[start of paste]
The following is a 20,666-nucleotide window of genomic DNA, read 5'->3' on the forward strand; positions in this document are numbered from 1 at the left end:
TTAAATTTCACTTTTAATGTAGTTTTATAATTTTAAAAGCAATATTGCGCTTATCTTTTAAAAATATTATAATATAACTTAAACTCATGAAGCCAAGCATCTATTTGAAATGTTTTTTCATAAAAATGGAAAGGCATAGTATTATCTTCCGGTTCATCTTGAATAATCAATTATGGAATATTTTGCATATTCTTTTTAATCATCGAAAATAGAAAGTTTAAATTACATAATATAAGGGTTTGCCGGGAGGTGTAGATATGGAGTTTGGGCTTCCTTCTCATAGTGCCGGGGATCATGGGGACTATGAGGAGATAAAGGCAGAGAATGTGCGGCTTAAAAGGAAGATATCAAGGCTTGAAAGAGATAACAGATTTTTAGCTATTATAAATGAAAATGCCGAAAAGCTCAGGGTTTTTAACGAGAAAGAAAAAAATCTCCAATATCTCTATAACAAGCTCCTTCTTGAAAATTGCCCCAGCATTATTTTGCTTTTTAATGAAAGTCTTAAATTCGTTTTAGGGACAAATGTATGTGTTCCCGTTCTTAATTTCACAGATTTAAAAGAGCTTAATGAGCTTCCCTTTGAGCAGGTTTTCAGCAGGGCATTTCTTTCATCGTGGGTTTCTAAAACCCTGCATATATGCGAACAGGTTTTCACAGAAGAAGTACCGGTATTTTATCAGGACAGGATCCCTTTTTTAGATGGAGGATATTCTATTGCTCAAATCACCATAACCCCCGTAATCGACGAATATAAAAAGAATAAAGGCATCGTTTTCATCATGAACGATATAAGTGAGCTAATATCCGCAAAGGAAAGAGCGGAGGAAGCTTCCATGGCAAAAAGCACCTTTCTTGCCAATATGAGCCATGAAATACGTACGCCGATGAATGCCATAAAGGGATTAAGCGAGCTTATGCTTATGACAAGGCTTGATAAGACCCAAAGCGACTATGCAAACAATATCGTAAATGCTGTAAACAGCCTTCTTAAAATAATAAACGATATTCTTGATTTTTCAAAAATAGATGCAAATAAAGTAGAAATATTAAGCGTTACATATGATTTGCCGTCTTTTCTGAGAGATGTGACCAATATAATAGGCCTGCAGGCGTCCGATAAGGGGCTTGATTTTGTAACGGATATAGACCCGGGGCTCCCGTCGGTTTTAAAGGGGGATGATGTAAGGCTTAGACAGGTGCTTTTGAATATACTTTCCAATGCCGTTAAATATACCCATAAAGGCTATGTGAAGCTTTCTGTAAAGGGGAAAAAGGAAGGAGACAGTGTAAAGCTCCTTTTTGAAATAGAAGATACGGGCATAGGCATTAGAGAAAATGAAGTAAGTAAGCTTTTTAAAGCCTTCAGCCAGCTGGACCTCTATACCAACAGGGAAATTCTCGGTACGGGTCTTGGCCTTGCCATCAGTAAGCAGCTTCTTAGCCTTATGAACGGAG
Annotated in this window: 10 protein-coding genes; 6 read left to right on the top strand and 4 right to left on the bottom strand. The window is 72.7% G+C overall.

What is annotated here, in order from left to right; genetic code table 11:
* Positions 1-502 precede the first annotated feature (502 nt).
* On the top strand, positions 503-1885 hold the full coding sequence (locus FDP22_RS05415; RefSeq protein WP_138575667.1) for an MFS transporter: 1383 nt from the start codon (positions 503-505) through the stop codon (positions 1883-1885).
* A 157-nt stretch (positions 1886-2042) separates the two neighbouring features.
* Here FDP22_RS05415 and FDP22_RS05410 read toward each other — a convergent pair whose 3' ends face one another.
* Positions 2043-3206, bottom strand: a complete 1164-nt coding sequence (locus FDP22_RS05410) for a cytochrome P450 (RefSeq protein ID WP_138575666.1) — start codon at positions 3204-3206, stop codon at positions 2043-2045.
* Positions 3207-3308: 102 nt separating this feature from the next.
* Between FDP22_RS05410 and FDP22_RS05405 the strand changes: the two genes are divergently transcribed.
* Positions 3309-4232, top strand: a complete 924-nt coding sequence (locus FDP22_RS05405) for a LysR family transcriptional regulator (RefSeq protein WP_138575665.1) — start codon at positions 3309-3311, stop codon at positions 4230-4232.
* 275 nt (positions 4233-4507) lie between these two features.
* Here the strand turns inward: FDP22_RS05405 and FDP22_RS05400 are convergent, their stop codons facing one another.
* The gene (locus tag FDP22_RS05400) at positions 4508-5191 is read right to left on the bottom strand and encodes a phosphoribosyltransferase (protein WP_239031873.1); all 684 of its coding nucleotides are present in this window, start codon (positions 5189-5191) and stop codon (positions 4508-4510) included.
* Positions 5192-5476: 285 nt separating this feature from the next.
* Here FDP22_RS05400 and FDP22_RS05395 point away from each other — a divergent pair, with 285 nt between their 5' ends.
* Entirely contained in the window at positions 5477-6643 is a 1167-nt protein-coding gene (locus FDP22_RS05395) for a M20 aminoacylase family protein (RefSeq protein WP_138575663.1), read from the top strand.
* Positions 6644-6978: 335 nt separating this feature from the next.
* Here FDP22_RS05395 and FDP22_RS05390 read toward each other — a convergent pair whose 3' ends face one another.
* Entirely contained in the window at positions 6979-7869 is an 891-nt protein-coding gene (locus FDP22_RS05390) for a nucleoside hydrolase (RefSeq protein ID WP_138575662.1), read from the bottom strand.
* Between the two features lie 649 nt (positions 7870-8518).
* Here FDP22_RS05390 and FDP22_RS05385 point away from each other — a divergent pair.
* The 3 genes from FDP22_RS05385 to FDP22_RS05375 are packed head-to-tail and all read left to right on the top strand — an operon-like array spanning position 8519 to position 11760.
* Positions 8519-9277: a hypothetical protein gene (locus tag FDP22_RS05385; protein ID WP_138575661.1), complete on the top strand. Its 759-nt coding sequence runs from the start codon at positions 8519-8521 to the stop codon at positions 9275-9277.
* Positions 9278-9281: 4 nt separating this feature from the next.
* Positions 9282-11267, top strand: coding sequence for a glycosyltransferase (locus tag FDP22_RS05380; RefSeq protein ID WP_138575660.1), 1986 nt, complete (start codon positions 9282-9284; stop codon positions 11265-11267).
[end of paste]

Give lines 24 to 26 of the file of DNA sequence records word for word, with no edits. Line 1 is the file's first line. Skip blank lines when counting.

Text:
* The 3 genes from FDP22_RS05385 to FDP22_RS05375 are packed head-to-tail and all read left to right on the top strand — an operon-like array spanning position 8519 to position 11760.
* Positions 8519-9277: a hypothetical protein gene (locus tag FDP22_RS05385; protein ID WP_138575661.1), complete on the top strand. Its 759-nt coding sequence runs from the start codon at positions 8519-8521 to the stop codon at positions 9275-9277.
* Positions 9278-9281: 4 nt separating this feature from the next.